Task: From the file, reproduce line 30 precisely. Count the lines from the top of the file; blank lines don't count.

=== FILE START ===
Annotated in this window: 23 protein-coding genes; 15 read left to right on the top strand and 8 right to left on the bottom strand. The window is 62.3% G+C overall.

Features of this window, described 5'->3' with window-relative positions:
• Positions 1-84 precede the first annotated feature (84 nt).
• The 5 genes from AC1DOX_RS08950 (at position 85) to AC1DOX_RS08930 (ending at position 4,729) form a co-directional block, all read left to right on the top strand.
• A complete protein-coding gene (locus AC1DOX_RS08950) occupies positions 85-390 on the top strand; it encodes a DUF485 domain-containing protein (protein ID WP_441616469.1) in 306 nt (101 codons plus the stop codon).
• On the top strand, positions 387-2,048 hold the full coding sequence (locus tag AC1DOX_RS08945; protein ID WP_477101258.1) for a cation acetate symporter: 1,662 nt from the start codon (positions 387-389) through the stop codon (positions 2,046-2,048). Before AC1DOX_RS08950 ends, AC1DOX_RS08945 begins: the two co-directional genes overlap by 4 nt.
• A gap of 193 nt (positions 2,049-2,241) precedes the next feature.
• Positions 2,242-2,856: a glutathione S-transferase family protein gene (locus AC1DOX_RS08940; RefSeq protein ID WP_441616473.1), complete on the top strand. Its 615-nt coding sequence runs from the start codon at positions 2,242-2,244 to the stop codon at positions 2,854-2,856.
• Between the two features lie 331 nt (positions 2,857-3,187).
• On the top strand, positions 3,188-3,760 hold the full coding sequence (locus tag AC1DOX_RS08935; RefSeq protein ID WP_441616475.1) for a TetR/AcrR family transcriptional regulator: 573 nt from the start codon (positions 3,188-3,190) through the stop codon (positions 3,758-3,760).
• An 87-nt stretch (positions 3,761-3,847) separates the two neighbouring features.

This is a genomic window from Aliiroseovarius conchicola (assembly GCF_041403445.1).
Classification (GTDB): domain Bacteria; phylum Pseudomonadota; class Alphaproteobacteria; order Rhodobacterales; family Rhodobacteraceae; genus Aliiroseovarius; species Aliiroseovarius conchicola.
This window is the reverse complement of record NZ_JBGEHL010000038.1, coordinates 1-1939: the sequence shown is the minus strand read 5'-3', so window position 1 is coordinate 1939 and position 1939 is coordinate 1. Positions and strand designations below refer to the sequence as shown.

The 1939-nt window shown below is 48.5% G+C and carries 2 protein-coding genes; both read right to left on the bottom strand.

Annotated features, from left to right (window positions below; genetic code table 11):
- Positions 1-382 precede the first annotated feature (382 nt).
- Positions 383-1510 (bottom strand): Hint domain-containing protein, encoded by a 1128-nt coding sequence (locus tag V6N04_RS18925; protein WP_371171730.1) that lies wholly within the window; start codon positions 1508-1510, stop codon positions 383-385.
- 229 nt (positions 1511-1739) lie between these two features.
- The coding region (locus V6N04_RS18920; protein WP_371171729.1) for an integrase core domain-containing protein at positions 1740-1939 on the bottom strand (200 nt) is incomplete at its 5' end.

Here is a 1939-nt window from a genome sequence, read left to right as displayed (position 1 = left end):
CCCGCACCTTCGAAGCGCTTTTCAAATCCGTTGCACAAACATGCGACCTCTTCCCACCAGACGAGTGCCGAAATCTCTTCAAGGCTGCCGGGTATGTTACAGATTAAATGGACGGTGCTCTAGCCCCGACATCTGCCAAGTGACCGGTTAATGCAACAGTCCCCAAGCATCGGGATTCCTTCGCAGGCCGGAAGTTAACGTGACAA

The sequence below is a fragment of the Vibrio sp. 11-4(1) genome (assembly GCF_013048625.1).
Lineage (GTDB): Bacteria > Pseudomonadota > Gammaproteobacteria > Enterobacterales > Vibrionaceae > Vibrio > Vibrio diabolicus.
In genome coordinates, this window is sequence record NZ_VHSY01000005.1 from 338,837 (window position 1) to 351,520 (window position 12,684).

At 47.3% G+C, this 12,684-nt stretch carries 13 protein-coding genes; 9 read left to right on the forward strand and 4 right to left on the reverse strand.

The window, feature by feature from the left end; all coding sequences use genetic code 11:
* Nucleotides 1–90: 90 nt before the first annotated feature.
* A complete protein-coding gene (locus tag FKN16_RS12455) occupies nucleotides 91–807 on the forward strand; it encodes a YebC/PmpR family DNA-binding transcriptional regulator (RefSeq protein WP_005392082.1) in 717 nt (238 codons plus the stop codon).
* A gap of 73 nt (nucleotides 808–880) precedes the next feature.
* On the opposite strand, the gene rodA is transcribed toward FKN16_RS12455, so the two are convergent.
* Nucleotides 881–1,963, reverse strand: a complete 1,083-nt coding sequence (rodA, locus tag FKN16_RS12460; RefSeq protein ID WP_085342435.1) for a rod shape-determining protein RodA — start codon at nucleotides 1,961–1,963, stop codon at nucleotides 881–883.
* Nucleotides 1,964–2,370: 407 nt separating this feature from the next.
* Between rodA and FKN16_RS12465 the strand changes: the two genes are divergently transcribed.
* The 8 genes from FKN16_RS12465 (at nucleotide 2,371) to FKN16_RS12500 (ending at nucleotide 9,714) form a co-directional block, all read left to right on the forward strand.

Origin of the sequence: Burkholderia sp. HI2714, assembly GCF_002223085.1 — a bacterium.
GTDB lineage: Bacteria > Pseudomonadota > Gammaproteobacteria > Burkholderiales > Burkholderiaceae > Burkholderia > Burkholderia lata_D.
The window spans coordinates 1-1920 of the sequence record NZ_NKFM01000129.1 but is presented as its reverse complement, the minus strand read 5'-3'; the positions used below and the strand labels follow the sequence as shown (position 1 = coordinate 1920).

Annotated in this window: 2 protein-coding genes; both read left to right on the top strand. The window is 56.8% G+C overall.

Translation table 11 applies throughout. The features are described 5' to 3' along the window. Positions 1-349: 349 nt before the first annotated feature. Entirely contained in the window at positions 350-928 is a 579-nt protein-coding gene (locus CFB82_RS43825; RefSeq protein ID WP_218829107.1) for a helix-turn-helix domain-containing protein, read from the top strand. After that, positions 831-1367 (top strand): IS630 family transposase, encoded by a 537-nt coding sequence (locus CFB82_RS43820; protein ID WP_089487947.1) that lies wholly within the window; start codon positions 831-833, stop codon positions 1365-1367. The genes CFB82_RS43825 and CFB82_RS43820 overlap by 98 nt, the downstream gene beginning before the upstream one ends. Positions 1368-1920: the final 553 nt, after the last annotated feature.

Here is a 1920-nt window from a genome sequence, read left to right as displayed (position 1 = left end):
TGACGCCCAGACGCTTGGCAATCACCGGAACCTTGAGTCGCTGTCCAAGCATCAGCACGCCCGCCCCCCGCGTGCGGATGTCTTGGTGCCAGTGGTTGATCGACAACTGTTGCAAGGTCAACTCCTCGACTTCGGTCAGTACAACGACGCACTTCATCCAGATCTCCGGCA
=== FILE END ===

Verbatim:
* A gap of 73 nt (nucleotides 808–880) precedes the next feature.